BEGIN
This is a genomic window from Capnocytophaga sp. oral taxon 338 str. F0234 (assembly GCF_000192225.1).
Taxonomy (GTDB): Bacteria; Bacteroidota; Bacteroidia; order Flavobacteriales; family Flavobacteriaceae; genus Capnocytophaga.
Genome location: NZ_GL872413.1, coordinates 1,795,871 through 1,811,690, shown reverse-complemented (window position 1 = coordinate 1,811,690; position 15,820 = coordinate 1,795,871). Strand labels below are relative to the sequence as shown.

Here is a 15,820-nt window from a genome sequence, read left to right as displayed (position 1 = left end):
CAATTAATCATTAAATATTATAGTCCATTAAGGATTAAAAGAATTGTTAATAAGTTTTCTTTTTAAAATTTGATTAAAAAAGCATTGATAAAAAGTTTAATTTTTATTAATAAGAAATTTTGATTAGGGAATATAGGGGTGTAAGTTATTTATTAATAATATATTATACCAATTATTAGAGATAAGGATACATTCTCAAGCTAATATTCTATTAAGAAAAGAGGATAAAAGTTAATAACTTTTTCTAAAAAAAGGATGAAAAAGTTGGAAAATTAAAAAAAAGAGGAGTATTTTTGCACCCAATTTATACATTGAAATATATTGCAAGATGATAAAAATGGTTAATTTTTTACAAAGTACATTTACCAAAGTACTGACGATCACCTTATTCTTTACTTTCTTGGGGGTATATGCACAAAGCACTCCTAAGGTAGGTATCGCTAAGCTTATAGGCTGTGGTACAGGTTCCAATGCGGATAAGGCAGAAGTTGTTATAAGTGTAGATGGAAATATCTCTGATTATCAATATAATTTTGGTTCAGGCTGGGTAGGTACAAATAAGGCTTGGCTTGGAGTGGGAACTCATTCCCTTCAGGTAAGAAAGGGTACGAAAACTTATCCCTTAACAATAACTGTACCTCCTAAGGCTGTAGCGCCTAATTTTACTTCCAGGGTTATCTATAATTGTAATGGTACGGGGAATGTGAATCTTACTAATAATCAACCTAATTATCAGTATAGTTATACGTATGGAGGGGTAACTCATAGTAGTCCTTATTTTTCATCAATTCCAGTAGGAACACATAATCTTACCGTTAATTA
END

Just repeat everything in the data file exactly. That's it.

This is a genomic window from Capnocytophaga sp. oral taxon 338 str. F0234 (assembly GCF_000192225.1).
Taxonomy (GTDB): Bacteria; Bacteroidota; Bacteroidia; order Flavobacteriales; family Flavobacteriaceae; genus Capnocytophaga.
Genome location: NZ_GL872413.1, coordinates 1,795,871 through 1,811,690, shown reverse-complemented (window position 1 = coordinate 1,811,690; position 15,820 = coordinate 1,795,871). Strand labels below are relative to the sequence as shown.

Here is a 15,820-nt window from a genome sequence, read left to right as displayed (position 1 = left end):
CAATTAATCATTAAATATTATAGTCCATTAAGGATTAAAAGAATTGTTAATAAGTTTTCTTTTTAAAATTTGATTAAAAAAGCATTGATAAAAAGTTTAATTTTTATTAATAAGAAATTTTGATTAGGGAATATAGGGGTGTAAGTTATTTATTAATAATATATTATACCAATTATTAGAGATAAGGATACATTCTCAAGCTAATATTCTATTAAGAAAAGAGGATAAAAGTTAATAACTTTTTCTAAAAAAAGGATGAAAAAGTTGGAAAATTAAAAAAAAGAGGAGTATTTTTGCACCCAATTTATACATTGAAATATATTGCAAGATGATAAAAATGGTTAATTTTTTACAAAGTACATTTACCAAAGTACTGACGATCACCTTATTCTTTACTTTCTTGGGGGTATATGCACAAAGCACTCCTAAGGTAGGTATCGCTAAGCTTATAGGCTGTGGTACAGGTTCCAATGCGGATAAGGCAGAAGTTGTTATAAGTGTAGATGGAAATATCTCTGATTATCAATATAATTTTGGTTCAGGCTGGGTAGGTACAAATAAGGCTTGGCTTGGAGTGGGAACTCATTCCCTTCAGGTAAGAAAGGGTACGAAAACTTATCCCTTAACAATAACTGTACCTCCTAAGGCTGTAGCGCCTAATTTTACTTCCAGGGTTATCTATAATTGTAATGGTACGGGGAATGTGAATCTTACTAATAATCAACCTAATTATCAGTATAGTTATACGTATGGAGGGGTAACTCATAGTAGTCCTTATTTTTCATCAATTCCAGTAGGAACACATAATCTTACCGTTAATTA